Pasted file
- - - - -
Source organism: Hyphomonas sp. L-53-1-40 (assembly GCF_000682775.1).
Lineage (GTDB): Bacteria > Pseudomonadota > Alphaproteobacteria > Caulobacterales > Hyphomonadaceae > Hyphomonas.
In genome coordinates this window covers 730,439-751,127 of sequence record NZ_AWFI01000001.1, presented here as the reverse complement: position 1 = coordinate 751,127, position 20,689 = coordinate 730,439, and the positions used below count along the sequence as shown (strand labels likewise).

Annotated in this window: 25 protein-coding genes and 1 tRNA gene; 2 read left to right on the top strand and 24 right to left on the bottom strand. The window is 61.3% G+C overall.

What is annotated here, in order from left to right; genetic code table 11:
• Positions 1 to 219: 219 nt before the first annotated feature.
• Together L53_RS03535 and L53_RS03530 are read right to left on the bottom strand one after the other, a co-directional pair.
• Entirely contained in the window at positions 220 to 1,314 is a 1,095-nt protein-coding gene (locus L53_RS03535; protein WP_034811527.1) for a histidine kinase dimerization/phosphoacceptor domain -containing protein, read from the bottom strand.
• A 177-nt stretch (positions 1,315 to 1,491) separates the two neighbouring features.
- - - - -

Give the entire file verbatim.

Source organism: Hyphomonas sp. L-53-1-40 (assembly GCF_000682775.1).
Lineage (GTDB): Bacteria > Pseudomonadota > Alphaproteobacteria > Caulobacterales > Hyphomonadaceae > Hyphomonas.
In genome coordinates this window covers 730,439-751,127 of sequence record NZ_AWFI01000001.1, presented here as the reverse complement: position 1 = coordinate 751,127, position 20,689 = coordinate 730,439, and the positions used below count along the sequence as shown (strand labels likewise).

Annotated in this window: 25 protein-coding genes and 1 tRNA gene; 2 read left to right on the top strand and 24 right to left on the bottom strand. The window is 61.3% G+C overall.

What is annotated here, in order from left to right; genetic code table 11:
• Positions 1 to 219: 219 nt before the first annotated feature.
• Together L53_RS03535 and L53_RS03530 are read right to left on the bottom strand one after the other, a co-directional pair.
• Entirely contained in the window at positions 220 to 1,314 is a 1,095-nt protein-coding gene (locus L53_RS03535; protein WP_034811527.1) for a histidine kinase dimerization/phosphoacceptor domain -containing protein, read from the bottom strand.
• A 177-nt stretch (positions 1,315 to 1,491) separates the two neighbouring features.